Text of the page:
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HARLOW V. FITZGERALD, 457 U. S. 800 (1982)
U.S. Supreme Court
Harlow v. Fitzgerald, 457 U.S. 800 (1982)
Harlow v. Fitzgerald
Argued November 30, 1981
Decided June 24, 1982
457 U.S. 800
In respondent's civil damages action in Federal District Court based on his alleged unlawful discharge from employment in the Department of the Air Force, petitioners, White House aides to former President Nixon, were codefendants with him and were claimed to have participated in the same alleged conspiracy to violate respondent's constitutional and statutory rights as was involved in Nixon v. Fitzgerald, ante p. 457 U. S. 731. After extensive pretrial discovery, the District Court denied the motions of petitioners and the former President for summary judgment, holding, inter alia, that petitioners were not entitled to absolute immunity from suit. Independently of the former President, petitioners appealed the denial of their immunity defense, but the Court of Appeals dismissed the appeal.
1. Government officials whose special functions or constitutional status requires complete protection from suits for damages -- including certain officials of the Executive Branch, such as prosecutors and similar officials, see Butz v. Economou, 438 U. S. 478, and the President, Nixon v. Fitzgerald, ante p. 457 U. S. 731 -- are entitled to the defense of absolute immunity. However, executive officials in general are usually entitled to only qualified or good faith immunity. The recognition of a qualified immunity defense for high executives reflects an attempt to balance competing values: not only the importance of a damages remedy to protect the rights of citizens, but also the need to protect officials who are required to exercise discretion and the related public interest in encouraging the vigorous exercise of official authority. Scheuer v. Rhodes, 416 U. S. 232. Federal officials seeking absolute immunity from personal liability for unconstitutional conduct must bear the burden of showing that public policy requires an exemption of that scope. Pp. 457 U. S. 806-808.
2. Public policy does not require a blanket recognition of absolute immunity for Presidential aides. Cf. Butz, supra. Pp. 457 U. S. 808-813.
(a) The rationale of Gravel v. United States, 408 U. S. 606 -- which held the Speech and Debate Clause derivatively applicable to the "legislative acts" of a Senator's aide that would have been privileged if performed by the Senator himself -- does not mandate "derivative" absolute
immunity for the President's chief aides. Under the "functional" approach to immunity law, immunity protection extends no further than its justification warrants. Pp. 457 U. S. 809-811.
(b) While absolute immunity might be justified for aides entrusted with discretionary authority in such sensitive areas as national security or foreign policy, a "special functions" rationale does not warrant a blanket recognition of absolute immunity for all Presidential aides in the performance of all their duties. To establish entitlement to absolute immunity, a Presidential aide first must show that the responsibilities of his office embraced a function so sensitive as to require a total shield from liability. He then must demonstrate that he was discharging the protected function when performing the act for which liability is asserted. Under the record in this case, neither petitioner has made the requisite showing for absolute immunity. However, the possibility that petitioners, on remand, can satisfy the proper standards is not foreclosed. Pp. 457 U. S. 811-813.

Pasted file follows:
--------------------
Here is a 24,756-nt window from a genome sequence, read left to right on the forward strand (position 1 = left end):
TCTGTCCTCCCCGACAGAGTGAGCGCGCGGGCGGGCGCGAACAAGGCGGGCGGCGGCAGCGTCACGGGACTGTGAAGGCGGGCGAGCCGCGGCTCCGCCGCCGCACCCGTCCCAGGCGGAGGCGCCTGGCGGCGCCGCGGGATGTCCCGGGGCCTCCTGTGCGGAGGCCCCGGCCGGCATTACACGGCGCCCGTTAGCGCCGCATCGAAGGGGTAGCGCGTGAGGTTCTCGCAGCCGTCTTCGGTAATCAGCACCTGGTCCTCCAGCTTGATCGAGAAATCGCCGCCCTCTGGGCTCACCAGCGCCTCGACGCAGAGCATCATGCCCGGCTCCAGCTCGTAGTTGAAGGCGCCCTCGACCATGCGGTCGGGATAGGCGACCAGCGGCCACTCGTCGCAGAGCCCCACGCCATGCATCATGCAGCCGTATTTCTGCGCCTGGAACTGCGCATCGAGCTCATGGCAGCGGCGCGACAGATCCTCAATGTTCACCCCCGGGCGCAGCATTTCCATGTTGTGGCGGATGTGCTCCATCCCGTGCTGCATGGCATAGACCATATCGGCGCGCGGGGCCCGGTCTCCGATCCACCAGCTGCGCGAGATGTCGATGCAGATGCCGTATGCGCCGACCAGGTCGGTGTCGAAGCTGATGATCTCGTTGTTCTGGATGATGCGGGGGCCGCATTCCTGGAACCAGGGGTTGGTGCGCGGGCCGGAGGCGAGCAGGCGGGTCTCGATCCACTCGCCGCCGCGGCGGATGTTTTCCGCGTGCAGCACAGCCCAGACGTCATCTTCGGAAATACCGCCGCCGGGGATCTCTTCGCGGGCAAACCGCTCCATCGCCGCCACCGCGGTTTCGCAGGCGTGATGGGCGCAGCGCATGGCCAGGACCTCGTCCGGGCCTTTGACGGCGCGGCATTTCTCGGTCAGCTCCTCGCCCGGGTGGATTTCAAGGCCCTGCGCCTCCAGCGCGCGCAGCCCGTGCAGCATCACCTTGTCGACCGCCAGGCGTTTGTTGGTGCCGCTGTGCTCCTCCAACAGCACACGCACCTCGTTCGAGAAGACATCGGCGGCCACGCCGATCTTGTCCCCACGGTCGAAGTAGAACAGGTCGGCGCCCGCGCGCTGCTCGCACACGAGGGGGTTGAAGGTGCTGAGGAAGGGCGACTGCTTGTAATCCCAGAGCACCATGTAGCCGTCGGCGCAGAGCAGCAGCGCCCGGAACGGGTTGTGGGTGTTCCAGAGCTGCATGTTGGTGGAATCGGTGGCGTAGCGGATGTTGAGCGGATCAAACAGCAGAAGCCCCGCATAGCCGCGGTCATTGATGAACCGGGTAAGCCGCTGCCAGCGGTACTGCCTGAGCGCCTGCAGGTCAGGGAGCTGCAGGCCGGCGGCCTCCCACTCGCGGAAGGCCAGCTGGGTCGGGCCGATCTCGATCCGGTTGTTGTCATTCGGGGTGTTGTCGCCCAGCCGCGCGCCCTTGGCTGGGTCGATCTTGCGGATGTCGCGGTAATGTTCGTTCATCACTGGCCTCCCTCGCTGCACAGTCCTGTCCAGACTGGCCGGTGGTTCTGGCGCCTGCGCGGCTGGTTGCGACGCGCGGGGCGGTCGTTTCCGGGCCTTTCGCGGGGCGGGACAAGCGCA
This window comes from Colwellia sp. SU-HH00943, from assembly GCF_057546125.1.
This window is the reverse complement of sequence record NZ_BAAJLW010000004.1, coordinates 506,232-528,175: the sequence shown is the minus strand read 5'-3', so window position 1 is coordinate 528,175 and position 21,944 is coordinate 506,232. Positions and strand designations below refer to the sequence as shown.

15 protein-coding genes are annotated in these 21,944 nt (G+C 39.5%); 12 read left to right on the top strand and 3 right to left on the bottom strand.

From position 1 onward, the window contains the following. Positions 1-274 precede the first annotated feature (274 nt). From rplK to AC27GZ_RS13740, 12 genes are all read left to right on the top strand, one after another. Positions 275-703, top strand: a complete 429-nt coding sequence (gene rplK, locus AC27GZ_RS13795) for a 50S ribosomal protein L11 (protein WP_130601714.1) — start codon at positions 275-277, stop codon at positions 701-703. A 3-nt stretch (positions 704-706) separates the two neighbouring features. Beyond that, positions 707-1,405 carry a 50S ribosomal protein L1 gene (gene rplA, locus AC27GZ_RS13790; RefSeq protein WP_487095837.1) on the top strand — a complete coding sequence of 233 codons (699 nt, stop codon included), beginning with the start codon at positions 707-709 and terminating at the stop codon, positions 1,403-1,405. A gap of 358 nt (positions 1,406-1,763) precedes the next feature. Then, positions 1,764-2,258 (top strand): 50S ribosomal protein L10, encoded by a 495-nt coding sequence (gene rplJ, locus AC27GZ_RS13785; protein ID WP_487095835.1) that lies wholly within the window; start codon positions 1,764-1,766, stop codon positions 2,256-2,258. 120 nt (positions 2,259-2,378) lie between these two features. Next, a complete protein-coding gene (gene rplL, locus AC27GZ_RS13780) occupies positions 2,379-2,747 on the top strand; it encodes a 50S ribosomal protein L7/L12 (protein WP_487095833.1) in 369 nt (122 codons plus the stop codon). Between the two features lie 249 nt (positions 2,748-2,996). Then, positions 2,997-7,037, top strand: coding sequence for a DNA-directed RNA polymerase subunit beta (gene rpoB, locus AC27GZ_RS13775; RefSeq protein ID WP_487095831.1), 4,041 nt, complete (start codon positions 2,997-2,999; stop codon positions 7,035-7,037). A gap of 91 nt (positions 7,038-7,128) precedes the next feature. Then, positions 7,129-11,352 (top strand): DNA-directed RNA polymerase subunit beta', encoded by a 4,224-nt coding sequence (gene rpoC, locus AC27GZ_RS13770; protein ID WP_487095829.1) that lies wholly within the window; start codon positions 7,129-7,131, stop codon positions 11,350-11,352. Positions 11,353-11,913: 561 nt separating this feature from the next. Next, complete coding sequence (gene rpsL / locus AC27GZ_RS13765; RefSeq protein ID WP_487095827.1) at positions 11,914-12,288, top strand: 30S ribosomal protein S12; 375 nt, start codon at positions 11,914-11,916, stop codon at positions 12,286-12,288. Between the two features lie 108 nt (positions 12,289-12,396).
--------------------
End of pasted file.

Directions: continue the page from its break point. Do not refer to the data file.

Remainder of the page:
3. Petitioners are entitled to application of the qualified immunity standard that permits the defeat of insubstantial claims without resort to trial. Pp. 457 U. S. 813-820.
(a) The previously recognized "subjective" aspect of qualified or "good faith" immunity -- whereby such immunity is not available if the official asserting the defense "took the action with the malicious intention to cause a deprivation of constitutional rights or other injury," Wood v. Strickland, 420 U. S. 308, 420 U. S. 322 -- frequently has proved incompatible with the principle that insubstantial claims should not proceed to trial. Henceforth, government officials performing discretionary functions generally are shielded from liability for civil damages insofar as their conduct does not violate "clearly established" statutory or constitutional rights of which a reasonable person would have known. Pp. 457 U. S. 815-819.
(b) The case is remanded for the District Court's reconsideration of the question whether respondent's pretrial showings were insufficient to withstand petitioners' motion for summary judgment. Pp. 457 U. S. 819-820.
Vacated and remanded.
POWELL, J., delivered the opinion of the Court, in which BRENNAN, WHITE, MARSHALL, BLACKMUN, REHNQUIST, STEVENS, and O'CONNOR, JJ., joined. BRENNAN, J., filed a concurring opinion, in which MARSHALL and BLACKMUN, JJ., joined, post, p. 457 U. S. 820. BRENNAN, WHITE, MARSHALL, and BLACKMUN, JJ., filed a separate concurring statement, post, p. 457 U. S. 821. REHNQUIST, J., filed a concurring opinion, post, p. 457 U. S. 822. BURGER, C.J., filed a dissenting opinion, post, p. 457 U. S. 822.
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